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Visiting Washington, D.C.
In Event: Regarding Blackness and Maleness Lovingly: Critically Conscious Reflections From Women Teachers, Teacher Educators, and School-Community Activists
Purpose and Theoretical Perspectives
In response to dominant conceptualizations of Black boys associated with metaphors of criminality and deficiencies (Ferguson, 2001), I explore what happens when educators instead begin with a stance of recognizing, embracing, and “regarding lovingly” (J. Staples, personal communication, April 18, 2015) the humanity of Black boys. To do so, I consider how a small group of Black third grade boys were so moved by reading about Colombian children who lacked access to books that they marshaled every literacy resource available to raise awareness and to raise funds in response.
Methods and Data Sources
This paper draws from a larger study of a teacher inquiry group I facilitated with four K-6 teachers. The methodological frameworks of the study included participatory action research (Cammarota & Fine, 2008) and teacher inquiry communities (Goswami, Lewis, Rutherford, & Waff, 2009). Over 16 months, I served as the facilitator of the inquiry group and also conducted fieldwork in the teachers’ classrooms. Data sources include fieldnotes from the teachers’ classes, audio transcripts of inquiry group meetings, and interviews with the teachers. Data analysis began with thematic coding (Boyatzis, 1998) of the data set. This paper centers on what happened when one teacher in the group, Meredith, a K-4 reading specialist in an urban district, shared a nonfiction text called “Alfa and Beto: The biblioburros” (Morrow, 2013) with the boys in her reading group. Based on the real life story of Luis Soriano, this text explores how Luis and his two donkeys bring books to children in rural Colombia.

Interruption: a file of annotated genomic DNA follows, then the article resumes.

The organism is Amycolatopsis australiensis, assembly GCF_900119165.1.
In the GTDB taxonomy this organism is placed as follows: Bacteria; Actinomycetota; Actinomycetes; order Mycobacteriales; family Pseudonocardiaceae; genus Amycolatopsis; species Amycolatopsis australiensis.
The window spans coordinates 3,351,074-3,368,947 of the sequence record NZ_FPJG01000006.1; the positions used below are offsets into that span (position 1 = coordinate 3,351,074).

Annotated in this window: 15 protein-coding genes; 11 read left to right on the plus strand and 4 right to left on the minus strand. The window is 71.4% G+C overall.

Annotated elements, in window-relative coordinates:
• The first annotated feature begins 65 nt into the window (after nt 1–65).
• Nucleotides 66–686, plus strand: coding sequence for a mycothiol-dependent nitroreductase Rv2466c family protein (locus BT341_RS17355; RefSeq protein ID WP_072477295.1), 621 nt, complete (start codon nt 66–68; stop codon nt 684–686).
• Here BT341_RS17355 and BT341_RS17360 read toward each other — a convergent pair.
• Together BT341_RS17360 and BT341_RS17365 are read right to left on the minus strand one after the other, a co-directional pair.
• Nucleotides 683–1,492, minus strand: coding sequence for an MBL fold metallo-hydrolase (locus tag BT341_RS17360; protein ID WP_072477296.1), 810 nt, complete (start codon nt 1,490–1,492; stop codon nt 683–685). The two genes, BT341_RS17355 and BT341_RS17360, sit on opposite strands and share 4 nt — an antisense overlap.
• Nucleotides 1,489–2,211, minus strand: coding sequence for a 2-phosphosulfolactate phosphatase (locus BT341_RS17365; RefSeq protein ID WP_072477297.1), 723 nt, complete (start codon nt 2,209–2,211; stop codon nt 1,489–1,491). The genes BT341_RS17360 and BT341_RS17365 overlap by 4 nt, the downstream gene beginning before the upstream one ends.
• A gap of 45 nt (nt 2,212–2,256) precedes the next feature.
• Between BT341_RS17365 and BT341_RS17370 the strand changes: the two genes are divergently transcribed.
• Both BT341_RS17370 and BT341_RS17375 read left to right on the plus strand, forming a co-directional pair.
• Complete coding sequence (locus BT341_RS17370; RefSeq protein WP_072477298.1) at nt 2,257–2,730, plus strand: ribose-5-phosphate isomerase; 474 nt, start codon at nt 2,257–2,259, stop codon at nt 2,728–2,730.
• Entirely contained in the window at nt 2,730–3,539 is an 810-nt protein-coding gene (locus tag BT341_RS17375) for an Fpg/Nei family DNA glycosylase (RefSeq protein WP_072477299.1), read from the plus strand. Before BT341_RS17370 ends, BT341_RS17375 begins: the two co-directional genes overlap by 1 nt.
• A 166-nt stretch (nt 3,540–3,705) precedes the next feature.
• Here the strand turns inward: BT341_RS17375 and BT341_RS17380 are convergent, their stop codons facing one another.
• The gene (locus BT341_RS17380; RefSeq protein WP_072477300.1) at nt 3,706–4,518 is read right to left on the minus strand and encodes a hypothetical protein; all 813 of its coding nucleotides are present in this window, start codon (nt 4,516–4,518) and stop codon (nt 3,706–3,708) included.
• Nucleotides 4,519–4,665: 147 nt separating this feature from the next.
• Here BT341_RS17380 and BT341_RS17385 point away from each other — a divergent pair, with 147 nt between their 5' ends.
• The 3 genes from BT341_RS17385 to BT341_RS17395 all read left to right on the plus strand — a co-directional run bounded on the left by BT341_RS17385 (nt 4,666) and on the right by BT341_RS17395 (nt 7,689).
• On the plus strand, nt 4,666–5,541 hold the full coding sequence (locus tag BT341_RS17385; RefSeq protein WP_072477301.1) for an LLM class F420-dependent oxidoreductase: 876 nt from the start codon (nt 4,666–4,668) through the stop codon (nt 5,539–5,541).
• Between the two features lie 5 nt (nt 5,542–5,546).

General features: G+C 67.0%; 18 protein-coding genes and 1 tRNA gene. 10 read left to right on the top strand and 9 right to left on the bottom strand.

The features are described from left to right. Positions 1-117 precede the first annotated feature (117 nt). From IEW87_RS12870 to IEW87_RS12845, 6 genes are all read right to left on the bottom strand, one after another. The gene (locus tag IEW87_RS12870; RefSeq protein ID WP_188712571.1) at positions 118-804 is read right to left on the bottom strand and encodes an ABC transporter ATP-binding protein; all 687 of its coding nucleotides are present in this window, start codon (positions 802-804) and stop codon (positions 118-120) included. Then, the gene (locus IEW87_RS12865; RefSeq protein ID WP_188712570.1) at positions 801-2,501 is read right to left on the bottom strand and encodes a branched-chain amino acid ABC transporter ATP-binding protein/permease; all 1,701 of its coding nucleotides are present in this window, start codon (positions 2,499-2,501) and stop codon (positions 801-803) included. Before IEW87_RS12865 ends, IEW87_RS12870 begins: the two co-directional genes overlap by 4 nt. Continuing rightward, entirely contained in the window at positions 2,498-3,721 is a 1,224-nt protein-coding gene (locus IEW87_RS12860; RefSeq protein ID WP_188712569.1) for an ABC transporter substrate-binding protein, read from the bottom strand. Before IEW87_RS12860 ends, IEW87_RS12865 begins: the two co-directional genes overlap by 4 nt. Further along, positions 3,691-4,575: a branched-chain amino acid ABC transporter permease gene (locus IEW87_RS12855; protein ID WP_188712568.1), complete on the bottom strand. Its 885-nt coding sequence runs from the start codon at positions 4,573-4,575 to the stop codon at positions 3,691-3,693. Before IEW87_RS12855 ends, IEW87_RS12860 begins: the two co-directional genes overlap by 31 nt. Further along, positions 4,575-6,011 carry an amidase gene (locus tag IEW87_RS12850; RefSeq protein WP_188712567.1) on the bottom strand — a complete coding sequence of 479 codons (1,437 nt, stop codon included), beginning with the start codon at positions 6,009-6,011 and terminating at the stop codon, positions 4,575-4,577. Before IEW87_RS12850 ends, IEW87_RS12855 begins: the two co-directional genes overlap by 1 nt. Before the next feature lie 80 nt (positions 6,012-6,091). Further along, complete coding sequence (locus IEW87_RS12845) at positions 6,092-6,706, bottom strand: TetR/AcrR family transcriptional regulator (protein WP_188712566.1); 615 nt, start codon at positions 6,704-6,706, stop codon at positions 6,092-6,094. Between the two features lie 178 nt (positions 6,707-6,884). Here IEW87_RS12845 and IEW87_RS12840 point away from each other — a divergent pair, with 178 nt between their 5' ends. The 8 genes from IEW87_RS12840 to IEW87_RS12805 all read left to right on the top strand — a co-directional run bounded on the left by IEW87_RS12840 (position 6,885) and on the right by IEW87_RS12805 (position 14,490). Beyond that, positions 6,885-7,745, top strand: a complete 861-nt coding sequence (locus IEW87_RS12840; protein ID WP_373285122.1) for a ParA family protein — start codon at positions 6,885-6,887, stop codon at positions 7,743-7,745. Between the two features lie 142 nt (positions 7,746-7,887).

To represent my findings, I construct a “telling case” (Mitchell, 1984) to analyze how the boys’ responses to the text shed light on the possibilities of pursuing literacy education responsive to Black boys who desire literacy texts that illuminate the world and literacy opportunities that enable them to make a difference. Meredith’s students, positioned in their school as “struggling readers” and as “at-risk,” were so moved by reading about the biblioburros that they collectively came to believe that they needed to take action. After researching, reading, and writing about the biblioburros, they made a presentation to their entire school and launched a fundraiser to raise money. By seeking out a text with a human dilemma at its heart and then watching and listening closely as the boys responded to the text, Meredith created a context in which the boys could experience literacy as a socially transformative practice.
Educators and anthropologists can learn from this steadfastness in working toward humanizing practices within the often dehumanizing spaces of schools (Irizarry & Brown, 2014) in order to create the conditions necessary to allow Black boys to flourish as leaders, intellectuals, and advocates. I conclude by discussing implications, including, providing critiques of literacy education as isolated skills; encouraging teachers to become ethnographers of literacy in their students’ communities; and inviting teachers to study the literacy traditions and epistemologies in contexts beyond schools.